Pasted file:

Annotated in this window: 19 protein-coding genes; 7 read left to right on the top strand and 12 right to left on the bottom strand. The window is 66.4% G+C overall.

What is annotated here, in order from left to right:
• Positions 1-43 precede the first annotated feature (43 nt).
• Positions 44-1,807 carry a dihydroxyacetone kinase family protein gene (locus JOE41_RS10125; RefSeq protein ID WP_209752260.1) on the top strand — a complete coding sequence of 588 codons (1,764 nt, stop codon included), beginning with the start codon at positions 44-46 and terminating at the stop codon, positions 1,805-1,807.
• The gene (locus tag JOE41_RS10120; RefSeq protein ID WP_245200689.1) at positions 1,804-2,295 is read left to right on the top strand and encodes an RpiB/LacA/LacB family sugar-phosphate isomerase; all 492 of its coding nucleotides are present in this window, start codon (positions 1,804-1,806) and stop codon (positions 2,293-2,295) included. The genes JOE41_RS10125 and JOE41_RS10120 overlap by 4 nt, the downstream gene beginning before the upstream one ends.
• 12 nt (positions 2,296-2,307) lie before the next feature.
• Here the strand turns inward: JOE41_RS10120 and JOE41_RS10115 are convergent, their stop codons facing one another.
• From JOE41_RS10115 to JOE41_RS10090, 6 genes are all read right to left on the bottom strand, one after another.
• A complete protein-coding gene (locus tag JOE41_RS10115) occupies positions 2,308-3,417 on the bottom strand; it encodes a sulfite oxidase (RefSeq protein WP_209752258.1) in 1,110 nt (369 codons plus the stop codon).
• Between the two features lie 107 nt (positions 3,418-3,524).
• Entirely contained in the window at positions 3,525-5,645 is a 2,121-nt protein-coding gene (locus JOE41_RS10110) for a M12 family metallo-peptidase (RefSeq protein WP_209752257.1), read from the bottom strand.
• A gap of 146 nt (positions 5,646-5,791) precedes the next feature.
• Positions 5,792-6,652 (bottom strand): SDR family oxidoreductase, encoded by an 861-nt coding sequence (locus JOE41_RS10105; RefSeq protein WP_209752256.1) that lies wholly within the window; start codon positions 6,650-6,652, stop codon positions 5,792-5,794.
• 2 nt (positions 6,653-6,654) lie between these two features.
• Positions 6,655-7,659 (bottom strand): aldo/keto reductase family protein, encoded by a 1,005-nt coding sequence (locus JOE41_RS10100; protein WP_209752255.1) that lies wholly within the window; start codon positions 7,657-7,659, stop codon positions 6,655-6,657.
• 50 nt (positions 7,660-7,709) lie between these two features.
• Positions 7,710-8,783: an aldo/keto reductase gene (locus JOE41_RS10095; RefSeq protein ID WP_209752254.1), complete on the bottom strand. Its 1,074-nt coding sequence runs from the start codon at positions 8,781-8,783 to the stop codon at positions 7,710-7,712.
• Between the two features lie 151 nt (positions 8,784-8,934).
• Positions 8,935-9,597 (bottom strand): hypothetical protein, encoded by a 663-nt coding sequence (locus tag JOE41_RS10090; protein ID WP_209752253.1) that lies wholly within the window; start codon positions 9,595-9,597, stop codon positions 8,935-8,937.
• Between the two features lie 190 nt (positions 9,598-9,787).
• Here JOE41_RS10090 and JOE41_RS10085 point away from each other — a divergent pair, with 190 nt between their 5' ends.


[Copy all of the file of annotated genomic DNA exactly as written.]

Annotated in this window: 19 protein-coding genes; 7 read left to right on the top strand and 12 right to left on the bottom strand. The window is 66.4% G+C overall.

What is annotated here, in order from left to right:
• Positions 1-43 precede the first annotated feature (43 nt).
• Positions 44-1,807 carry a dihydroxyacetone kinase family protein gene (locus JOE41_RS10125; RefSeq protein ID WP_209752260.1) on the top strand — a complete coding sequence of 588 codons (1,764 nt, stop codon included), beginning with the start codon at positions 44-46 and terminating at the stop codon, positions 1,805-1,807.
• The gene (locus tag JOE41_RS10120; RefSeq protein ID WP_245200689.1) at positions 1,804-2,295 is read left to right on the top strand and encodes an RpiB/LacA/LacB family sugar-phosphate isomerase; all 492 of its coding nucleotides are present in this window, start codon (positions 1,804-1,806) and stop codon (positions 2,293-2,295) included. The genes JOE41_RS10125 and JOE41_RS10120 overlap by 4 nt, the downstream gene beginning before the upstream one ends.
• 12 nt (positions 2,296-2,307) lie before the next feature.
• Here the strand turns inward: JOE41_RS10120 and JOE41_RS10115 are convergent, their stop codons facing one another.
• From JOE41_RS10115 to JOE41_RS10090, 6 genes are all read right to left on the bottom strand, one after another.
• A complete protein-coding gene (locus tag JOE41_RS10115) occupies positions 2,308-3,417 on the bottom strand; it encodes a sulfite oxidase (RefSeq protein WP_209752258.1) in 1,110 nt (369 codons plus the stop codon).
• Between the two features lie 107 nt (positions 3,418-3,524).
• Entirely contained in the window at positions 3,525-5,645 is a 2,121-nt protein-coding gene (locus JOE41_RS10110) for a M12 family metallo-peptidase (RefSeq protein WP_209752257.1), read from the bottom strand.
• A gap of 146 nt (positions 5,646-5,791) precedes the next feature.
• Positions 5,792-6,652 (bottom strand): SDR family oxidoreductase, encoded by an 861-nt coding sequence (locus JOE41_RS10105; RefSeq protein WP_209752256.1) that lies wholly within the window; start codon positions 6,650-6,652, stop codon positions 5,792-5,794.
• 2 nt (positions 6,653-6,654) lie between these two features.
• Positions 6,655-7,659 (bottom strand): aldo/keto reductase family protein, encoded by a 1,005-nt coding sequence (locus JOE41_RS10100; protein WP_209752255.1) that lies wholly within the window; start codon positions 7,657-7,659, stop codon positions 6,655-6,657.
• 50 nt (positions 7,660-7,709) lie between these two features.
• Positions 7,710-8,783: an aldo/keto reductase gene (locus JOE41_RS10095; RefSeq protein ID WP_209752254.1), complete on the bottom strand. Its 1,074-nt coding sequence runs from the start codon at positions 8,781-8,783 to the stop codon at positions 7,710-7,712.
• Between the two features lie 151 nt (positions 8,784-8,934).
• Positions 8,935-9,597 (bottom strand): hypothetical protein, encoded by a 663-nt coding sequence (locus tag JOE41_RS10090; protein ID WP_209752253.1) that lies wholly within the window; start codon positions 9,595-9,597, stop codon positions 8,935-8,937.
• Between the two features lie 190 nt (positions 9,598-9,787).
• Here JOE41_RS10090 and JOE41_RS10085 point away from each other — a divergent pair, with 190 nt between their 5' ends.